Auqastar presentation to ISAB: 12/3/2012

Dec 03_12 ISAB Webportal presentation

Here are some comments from members attending:

Specific Advice

  • Get a consult from an actual web designer.
  • Give it its own name:
  • Get some help on making the info graphics much more      compelling.
  • The site design is outdated and not engaging.
  • The look and feel does not invite the user and it      provides too many choices for navigation.  There are at least 4      “nav bars” on the web site.  Navigation should be      unambiguous and concisely and prominently located.
  • The modern web uses immersive imagery and colors that render true on the screen.
  • The misuse of color and arbitrary font usage is      disturbing and can be confusing to the user.  If the color of the      graphs means nothing, then the graphs should not be colored.  It’s      really that simple.  Don’t try to convey information where none is      present.  A better idea would be to use color to indicate something.
  • The average data should not be calculated in realtime      from the 6 million daily readings. Instead the town should ask for      *optional* demographic data from each resident and then build weekly (or      so) averages
  • While the current Aquastar site will be hugely useful      to some people, it needs to incorporate more “call to action”      items.

Role of the ISAB

  • But instead of talking about the details of a website, you should be talking about the concept for a good website.
  • I am concerned that the Town is using the ISAM (or any board) for basic design decisions.  User Interface design is a well-defined area of research and practice and it should be left to professionals skilled in the art.

Other Sites to Consider


Citizen engagement and natural disasters

I can’t stop reading stories about New Yorkers and folks near the Jersey shore. I’m particularly interested in how people are forming small bands of brothers to help those who might be overlooked in the aftermath of Hurricane Sandy. And, as a member of the Town of Cary’s Technology Task Force, I’m wondering how we would respond as a community to something like this. All towns have a disaster recovery and relief plan. But how do we plan to use technology to help people in need–and possibly allow people to organize and help themselves? Continue reading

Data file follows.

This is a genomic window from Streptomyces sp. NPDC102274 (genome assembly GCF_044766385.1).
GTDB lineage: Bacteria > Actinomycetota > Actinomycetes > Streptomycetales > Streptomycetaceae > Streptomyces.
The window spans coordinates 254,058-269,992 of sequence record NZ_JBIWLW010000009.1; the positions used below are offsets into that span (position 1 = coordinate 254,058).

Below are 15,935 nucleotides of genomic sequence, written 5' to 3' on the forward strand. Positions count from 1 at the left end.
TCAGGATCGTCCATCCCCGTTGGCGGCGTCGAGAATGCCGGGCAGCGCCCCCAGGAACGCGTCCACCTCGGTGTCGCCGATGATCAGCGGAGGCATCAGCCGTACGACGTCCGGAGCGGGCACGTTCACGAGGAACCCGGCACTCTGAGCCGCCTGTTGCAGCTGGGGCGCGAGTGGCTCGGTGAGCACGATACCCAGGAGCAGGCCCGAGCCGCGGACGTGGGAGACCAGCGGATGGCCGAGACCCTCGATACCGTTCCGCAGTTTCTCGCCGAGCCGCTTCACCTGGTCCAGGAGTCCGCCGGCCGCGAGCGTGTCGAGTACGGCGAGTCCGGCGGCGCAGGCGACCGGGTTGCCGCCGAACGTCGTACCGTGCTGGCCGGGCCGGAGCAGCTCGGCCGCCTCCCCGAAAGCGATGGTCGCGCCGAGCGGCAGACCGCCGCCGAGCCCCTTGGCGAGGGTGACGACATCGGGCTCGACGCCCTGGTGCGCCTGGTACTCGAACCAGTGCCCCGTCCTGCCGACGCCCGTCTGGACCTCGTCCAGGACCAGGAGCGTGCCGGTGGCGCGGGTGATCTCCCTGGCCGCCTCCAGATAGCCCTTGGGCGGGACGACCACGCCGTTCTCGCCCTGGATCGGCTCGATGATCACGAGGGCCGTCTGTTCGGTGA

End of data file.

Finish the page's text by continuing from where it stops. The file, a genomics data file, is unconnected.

What mobile/web apps should we pursue?

Crime data. Greenways maps. Class schedules. There is an abundance of data out there, and the Technology Task Force is looking for ways to deliver it to Cary citizens via streamlined, easy-to-use mobile/web applications (aka, “apps”).

Do you have a ideas for apps that would improve your interaction with the Town of Cary? Let us know what you think.  Below are some ideas we’re looking into.  Suggest your own or comment on other posted ideas! Continue reading

How design can improve citizen engagement with government agencies

The city of Milwaukee engaged a local advertising agency to help communicate with the public in a more concise, consistent way. Their first step was to review online assets for several major police departments, put them on a wall and search for ways to deliver a better experience for citizens.

They were able to distill all the information they need to communicate to five sections–all delivered from one page. They also added a section called The Source that shares unfiltered news from the department.

Read the article from Fast Company.

You really can’t fully appreciate this website until you see how it works. While the design is rich and deep, the navigation is actually super simple and there are only around 5 pages. Play with it here: